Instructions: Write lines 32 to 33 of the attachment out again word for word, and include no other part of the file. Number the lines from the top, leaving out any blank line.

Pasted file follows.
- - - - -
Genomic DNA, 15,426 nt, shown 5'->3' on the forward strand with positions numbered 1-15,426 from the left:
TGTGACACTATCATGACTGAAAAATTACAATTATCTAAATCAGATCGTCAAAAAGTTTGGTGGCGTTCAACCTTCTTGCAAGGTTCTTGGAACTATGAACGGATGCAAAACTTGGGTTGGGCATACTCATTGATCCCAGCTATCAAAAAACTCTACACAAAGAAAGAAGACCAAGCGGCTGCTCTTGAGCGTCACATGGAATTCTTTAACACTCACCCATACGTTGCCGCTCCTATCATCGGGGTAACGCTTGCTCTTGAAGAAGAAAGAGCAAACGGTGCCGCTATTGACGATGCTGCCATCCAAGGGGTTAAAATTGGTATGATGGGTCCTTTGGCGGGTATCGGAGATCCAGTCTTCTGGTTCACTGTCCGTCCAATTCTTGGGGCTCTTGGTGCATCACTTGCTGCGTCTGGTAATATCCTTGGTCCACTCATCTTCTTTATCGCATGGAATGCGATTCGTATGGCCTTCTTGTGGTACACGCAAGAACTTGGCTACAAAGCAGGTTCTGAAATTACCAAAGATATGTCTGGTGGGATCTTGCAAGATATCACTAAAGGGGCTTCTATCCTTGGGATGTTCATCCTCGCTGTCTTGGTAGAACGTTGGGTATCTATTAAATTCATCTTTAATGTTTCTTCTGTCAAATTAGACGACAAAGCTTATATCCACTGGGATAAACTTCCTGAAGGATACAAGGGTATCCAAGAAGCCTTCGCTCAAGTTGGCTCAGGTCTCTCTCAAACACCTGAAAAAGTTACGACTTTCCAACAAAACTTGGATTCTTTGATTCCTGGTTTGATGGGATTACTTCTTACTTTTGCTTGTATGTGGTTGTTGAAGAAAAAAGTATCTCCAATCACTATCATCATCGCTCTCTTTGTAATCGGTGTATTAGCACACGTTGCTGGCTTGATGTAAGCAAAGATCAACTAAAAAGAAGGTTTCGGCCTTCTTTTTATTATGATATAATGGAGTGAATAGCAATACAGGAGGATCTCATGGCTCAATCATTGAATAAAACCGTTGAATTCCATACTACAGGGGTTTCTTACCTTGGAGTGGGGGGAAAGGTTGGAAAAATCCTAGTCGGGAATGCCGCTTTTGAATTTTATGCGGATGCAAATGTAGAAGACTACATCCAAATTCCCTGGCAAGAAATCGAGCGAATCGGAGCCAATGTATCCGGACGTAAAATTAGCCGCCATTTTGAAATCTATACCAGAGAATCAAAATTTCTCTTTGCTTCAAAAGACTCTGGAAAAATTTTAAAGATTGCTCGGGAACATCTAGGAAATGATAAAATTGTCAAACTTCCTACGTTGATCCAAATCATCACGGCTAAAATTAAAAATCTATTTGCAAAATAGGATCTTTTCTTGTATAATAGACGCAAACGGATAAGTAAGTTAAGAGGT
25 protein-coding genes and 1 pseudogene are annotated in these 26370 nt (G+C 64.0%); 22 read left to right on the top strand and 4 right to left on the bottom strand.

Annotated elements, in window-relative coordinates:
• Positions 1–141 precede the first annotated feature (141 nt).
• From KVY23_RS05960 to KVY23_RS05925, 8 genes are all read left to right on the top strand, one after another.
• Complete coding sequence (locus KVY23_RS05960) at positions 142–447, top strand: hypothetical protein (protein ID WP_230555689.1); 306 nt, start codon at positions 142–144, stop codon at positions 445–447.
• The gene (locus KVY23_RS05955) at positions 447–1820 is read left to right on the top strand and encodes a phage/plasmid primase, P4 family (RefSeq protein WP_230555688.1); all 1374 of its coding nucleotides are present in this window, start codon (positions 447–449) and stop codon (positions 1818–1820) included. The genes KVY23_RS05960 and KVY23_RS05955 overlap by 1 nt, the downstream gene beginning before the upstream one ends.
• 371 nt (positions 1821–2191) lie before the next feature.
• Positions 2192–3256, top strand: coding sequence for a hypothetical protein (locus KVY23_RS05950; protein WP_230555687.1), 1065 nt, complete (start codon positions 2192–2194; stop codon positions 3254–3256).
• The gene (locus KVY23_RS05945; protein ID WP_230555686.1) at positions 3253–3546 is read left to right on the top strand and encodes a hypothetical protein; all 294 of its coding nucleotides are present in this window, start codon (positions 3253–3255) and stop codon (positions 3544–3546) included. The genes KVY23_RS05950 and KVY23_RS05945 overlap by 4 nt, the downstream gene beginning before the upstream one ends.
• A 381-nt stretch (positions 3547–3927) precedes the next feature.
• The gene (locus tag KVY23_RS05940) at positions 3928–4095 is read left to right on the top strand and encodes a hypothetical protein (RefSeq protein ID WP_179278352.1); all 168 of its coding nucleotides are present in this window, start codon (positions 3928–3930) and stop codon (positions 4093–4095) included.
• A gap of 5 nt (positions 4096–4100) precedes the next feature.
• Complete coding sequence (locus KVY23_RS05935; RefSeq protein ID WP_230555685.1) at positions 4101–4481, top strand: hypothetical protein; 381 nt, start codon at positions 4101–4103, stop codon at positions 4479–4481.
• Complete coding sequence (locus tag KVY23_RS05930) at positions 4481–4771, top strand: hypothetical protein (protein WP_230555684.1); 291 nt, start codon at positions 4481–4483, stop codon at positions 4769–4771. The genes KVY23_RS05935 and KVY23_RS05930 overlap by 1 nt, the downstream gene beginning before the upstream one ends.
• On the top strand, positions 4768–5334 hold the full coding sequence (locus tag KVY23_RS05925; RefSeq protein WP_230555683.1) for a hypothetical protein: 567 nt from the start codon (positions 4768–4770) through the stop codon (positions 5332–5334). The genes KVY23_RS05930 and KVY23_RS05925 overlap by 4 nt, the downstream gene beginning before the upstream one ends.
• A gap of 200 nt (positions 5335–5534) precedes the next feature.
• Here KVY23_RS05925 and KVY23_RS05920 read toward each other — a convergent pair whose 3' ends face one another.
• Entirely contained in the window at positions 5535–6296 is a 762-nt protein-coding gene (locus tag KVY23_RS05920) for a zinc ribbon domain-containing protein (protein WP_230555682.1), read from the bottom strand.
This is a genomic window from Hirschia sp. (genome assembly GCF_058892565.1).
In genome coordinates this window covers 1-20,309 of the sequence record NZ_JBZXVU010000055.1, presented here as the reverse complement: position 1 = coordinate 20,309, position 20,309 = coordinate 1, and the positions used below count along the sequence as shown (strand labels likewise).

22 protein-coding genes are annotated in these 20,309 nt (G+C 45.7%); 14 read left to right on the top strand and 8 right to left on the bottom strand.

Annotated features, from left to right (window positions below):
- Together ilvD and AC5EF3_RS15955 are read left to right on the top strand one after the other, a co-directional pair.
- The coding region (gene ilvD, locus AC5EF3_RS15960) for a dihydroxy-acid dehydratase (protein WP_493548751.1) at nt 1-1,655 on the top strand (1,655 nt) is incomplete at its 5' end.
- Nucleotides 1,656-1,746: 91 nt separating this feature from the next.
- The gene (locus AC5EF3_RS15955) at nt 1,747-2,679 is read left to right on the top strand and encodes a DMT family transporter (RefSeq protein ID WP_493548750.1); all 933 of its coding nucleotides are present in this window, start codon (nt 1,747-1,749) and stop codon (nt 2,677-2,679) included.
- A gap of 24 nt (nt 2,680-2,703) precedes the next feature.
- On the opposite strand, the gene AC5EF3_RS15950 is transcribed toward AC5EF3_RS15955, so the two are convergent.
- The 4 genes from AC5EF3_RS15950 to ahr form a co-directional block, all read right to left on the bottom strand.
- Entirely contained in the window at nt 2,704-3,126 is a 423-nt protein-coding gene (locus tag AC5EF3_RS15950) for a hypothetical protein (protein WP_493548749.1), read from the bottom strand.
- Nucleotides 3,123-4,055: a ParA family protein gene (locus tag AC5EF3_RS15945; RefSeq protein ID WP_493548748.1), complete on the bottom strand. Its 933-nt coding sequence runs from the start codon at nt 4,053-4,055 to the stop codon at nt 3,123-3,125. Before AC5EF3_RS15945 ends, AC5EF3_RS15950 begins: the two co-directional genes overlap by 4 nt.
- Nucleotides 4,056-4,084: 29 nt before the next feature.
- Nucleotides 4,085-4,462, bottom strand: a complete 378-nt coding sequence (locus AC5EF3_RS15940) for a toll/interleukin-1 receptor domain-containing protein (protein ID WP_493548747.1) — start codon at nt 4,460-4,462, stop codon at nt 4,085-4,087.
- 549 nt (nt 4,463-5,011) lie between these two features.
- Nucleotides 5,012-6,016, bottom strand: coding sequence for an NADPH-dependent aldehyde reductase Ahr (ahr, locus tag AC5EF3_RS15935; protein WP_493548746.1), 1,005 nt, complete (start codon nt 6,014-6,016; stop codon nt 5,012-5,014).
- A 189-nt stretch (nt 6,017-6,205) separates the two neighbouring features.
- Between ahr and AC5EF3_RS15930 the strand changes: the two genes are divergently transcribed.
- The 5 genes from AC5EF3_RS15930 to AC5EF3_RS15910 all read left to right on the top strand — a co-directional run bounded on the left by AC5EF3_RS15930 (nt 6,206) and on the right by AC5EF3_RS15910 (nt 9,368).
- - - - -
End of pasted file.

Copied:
- Entirely contained in the window at nt 2,704-3,126 is a 423-nt protein-coding gene (locus tag AC5EF3_RS15950) for a hypothetical protein (protein WP_493548749.1), read from the bottom strand.
- Nucleotides 3,123-4,055: a ParA family protein gene (locus tag AC5EF3_RS15945; RefSeq protein ID WP_493548748.1), complete on the bottom strand. Its 933-nt coding sequence runs from the start codon at nt 4,053-4,055 to the stop codon at nt 3,123-3,125. Before AC5EF3_RS15945 ends, AC5EF3_RS15950 begins: the two co-directional genes overlap by 4 nt.